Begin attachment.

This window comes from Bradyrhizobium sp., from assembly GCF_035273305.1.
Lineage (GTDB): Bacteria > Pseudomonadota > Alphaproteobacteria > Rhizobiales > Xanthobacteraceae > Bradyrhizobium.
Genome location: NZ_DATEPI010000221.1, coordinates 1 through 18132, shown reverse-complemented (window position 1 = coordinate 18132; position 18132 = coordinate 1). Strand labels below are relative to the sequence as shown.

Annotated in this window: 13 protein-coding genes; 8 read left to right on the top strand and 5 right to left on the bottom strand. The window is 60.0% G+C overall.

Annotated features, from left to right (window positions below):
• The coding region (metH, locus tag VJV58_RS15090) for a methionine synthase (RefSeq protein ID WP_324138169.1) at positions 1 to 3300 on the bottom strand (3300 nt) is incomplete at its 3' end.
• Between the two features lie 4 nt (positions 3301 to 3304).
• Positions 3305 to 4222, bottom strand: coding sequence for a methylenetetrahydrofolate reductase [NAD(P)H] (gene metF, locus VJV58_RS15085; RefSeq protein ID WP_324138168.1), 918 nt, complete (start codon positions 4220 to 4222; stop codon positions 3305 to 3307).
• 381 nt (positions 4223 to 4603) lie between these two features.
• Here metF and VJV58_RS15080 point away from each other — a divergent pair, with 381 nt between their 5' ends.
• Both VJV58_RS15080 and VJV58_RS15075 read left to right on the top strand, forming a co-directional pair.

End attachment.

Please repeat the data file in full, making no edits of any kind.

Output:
This window comes from Bradyrhizobium sp., from assembly GCF_035273305.1.
Lineage (GTDB): Bacteria > Pseudomonadota > Alphaproteobacteria > Rhizobiales > Xanthobacteraceae > Bradyrhizobium.
Genome location: NZ_DATEPI010000221.1, coordinates 1 through 18132, shown reverse-complemented (window position 1 = coordinate 18132; position 18132 = coordinate 1). Strand labels below are relative to the sequence as shown.

Annotated in this window: 13 protein-coding genes; 8 read left to right on the top strand and 5 right to left on the bottom strand. The window is 60.0% G+C overall.

Annotated features, from left to right (window positions below):
• The coding region (metH, locus tag VJV58_RS15090) for a methionine synthase (RefSeq protein ID WP_324138169.1) at positions 1 to 3300 on the bottom strand (3300 nt) is incomplete at its 3' end.
• Between the two features lie 4 nt (positions 3301 to 3304).
• Positions 3305 to 4222, bottom strand: coding sequence for a methylenetetrahydrofolate reductase [NAD(P)H] (gene metF, locus VJV58_RS15085; RefSeq protein ID WP_324138168.1), 918 nt, complete (start codon positions 4220 to 4222; stop codon positions 3305 to 3307).
• 381 nt (positions 4223 to 4603) lie between these two features.
• Here metF and VJV58_RS15080 point away from each other — a divergent pair, with 381 nt between their 5' ends.
• Both VJV58_RS15080 and VJV58_RS15075 read left to right on the top strand, forming a co-directional pair.